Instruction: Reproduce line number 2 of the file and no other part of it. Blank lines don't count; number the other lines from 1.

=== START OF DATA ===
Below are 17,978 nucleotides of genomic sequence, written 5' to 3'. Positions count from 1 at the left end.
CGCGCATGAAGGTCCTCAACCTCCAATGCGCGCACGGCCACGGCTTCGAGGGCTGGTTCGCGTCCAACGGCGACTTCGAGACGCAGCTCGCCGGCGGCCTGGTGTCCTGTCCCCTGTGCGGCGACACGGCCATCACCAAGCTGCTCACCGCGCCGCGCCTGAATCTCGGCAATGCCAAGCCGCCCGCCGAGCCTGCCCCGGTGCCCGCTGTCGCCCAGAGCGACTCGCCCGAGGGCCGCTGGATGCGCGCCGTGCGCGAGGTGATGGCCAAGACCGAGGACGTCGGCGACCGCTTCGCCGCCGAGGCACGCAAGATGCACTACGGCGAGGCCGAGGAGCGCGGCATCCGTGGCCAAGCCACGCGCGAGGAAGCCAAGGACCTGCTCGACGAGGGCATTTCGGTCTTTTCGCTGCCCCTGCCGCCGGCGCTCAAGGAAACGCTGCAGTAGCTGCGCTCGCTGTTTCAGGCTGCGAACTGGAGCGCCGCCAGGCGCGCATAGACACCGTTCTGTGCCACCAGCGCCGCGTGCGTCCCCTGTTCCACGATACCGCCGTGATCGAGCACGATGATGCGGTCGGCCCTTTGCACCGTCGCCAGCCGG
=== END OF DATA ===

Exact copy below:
CGCGCATGAAGGTCCTCAACCTCCAATGCGCGCACGGCCACGGCTTCGAGGGCTGGTTCGCGTCCAACGGCGACTTCGAGACGCAGCTCGCCGGCGGCCTGGTGTCCTGTCCCCTGTGCGGCGACACGGCCATCACCAAGCTGCTCACCGCGCCGCGCCTGAATCTCGGCAATGCCAAGCCGCCCGCCGAGCCTGCCCCGGTGCCCGCTGTCGCCCAGAGCGACTCGCCCGAGGGCCGCTGGATGCGCGCCGTGCGCGAGGTGATGGCCAAGACCGAGGACGTCGGCGACCGCTTCGCCGCCGAGGCACGCAAGATGCACTACGGCGAGGCCGAGGAGCGCGGCATCCGTGGCCAAGCCACGCGCGAGGAAGCCAAGGACCTGCTCGACGAGGGCATTTCGGTCTTTTCGCTGCCCCTGCCGCCGGCGCTCAAGGAAACGCTGCAGTAGCTGCGCTCGCTGTTTCAGGCTGCGAACTGGAGCGCCGCCAGGCGCGCATAGACACCGTTCTGTGCCACCAGCGCCGCGTGCGTCCCCTGTTCCACGATACCGCCGTGATCGAGCACGATGATGCGGTCGGCCCTTTGCACCGTCGCCAGCCGG